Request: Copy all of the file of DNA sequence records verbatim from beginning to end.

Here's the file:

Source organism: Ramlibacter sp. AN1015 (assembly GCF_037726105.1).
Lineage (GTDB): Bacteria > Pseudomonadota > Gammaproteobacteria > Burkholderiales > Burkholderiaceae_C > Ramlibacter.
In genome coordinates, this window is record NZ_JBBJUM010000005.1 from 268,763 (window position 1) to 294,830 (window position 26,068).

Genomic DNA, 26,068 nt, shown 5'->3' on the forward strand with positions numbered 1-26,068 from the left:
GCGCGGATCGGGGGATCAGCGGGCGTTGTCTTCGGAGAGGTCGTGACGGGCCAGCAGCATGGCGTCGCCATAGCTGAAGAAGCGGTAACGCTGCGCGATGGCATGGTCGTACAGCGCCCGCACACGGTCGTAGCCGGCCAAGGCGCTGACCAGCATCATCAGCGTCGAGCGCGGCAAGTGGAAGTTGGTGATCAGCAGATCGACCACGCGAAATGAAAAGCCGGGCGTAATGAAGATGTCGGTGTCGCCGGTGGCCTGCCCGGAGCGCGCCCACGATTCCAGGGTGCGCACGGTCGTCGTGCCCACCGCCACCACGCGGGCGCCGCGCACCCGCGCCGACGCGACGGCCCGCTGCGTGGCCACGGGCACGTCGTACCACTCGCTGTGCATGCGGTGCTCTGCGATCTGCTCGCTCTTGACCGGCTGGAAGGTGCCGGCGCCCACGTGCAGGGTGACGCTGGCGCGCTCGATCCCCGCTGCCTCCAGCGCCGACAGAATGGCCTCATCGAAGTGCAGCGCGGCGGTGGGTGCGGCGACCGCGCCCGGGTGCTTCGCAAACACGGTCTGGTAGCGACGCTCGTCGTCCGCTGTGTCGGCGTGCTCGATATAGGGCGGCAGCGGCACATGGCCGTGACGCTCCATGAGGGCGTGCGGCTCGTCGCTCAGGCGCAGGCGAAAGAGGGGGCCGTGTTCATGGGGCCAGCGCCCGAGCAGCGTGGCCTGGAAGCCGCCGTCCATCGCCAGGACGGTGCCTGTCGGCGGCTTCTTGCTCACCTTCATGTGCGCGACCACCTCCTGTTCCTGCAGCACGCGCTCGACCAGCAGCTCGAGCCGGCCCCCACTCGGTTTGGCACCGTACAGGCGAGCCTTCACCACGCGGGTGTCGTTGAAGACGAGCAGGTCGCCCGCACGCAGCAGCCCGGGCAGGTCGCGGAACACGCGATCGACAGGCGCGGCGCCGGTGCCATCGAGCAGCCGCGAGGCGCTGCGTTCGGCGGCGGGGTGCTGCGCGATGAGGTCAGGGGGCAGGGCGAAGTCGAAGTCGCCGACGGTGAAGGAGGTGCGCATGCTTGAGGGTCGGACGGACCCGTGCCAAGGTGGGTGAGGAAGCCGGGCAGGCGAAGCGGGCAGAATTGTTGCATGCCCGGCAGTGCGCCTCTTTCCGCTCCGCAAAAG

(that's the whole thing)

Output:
Source organism: Ramlibacter sp. AN1015 (assembly GCF_037726105.1).
Lineage (GTDB): Bacteria > Pseudomonadota > Gammaproteobacteria > Burkholderiales > Burkholderiaceae_C > Ramlibacter.
In genome coordinates, this window is record NZ_JBBJUM010000005.1 from 268,763 (window position 1) to 294,830 (window position 26,068).

Genomic DNA, 26,068 nt, shown 5'->3' on the forward strand with positions numbered 1-26,068 from the left:
GCGCGGATCGGGGGATCAGCGGGCGTTGTCTTCGGAGAGGTCGTGACGGGCCAGCAGCATGGCGTCGCCATAGCTGAAGAAGCGGTAACGCTGCGCGATGGCATGGTCGTACAGCGCCCGCACACGGTCGTAGCCGGCCAAGGCGCTGACCAGCATCATCAGCGTCGAGCGCGGCAAGTGGAAGTTGGTGATCAGCAGATCGACCACGCGAAATGAAAAGCCGGGCGTAATGAAGATGTCGGTGTCGCCGGTGGCCTGCCCGGAGCGCGCCCACGATTCCAGGGTGCGCACGGTCGTCGTGCCCACCGCCACCACGCGGGCGCCGCGCACCCGCGCCGACGCGACGGCCCGCTGCGTGGCCACGGGCACGTCGTACCACTCGCTGTGCATGCGGTGCTCTGCGATCTGCTCGCTCTTGACCGGCTGGAAGGTGCCGGCGCCCACGTGCAGGGTGACGCTGGCGCGCTCGATCCCCGCTGCCTCCAGCGCCGACAGAATGGCCTCATCGAAGTGCAGCGCGGCGGTGGGTGCGGCGACCGCGCCCGGGTGCTTCGCAAACACGGTCTGGTAGCGACGCTCGTCGTCCGCTGTGTCGGCGTGCTCGATATAGGGCGGCAGCGGCACATGGCCGTGACGCTCCATGAGGGCGTGCGGCTCGTCGCTCAGGCGCAGGCGAAAGAGGGGGCCGTGTTCATGGGGCCAGCGCCCGAGCAGCGTGGCCTGGAAGCCGCCGTCCATCGCCAGGACGGTGCCTGTCGGCGGCTTCTTGCTCACCTTCATGTGCGCGACCACCTCCTGTTCCTGCAGCACGCGCTCGACCAGCAGCTCGAGCCGGCCCCCACTCGGTTTGGCACCGTACAGGCGAGCCTTCACCACGCGGGTGTCGTTGAAGACGAGCAGGTCGCCCGCACGCAGCAGCCCGGGCAGGTCGCGGAACACGCGATCGACAGGCGCGGCGCCGGTGCCATCGAGCAGCCGCGAGGCGCTGCGTTCGGCGGCGGGGTGCTGCGCGATGAGGTCAGGGGGCAGGGCGAAGTCGAAGTCGCCGACGGTGAAGGAGGTGCGCATGCTTGAGGGTCGGACGGACCCGTGCCAAGGTGGGTGAGGAAGCCGGGCAGGCGAAGCGGGCAGAATTGTTGCATGCCCGGCAGTGCGCCTCTTTCCGCTCCGCAAAAG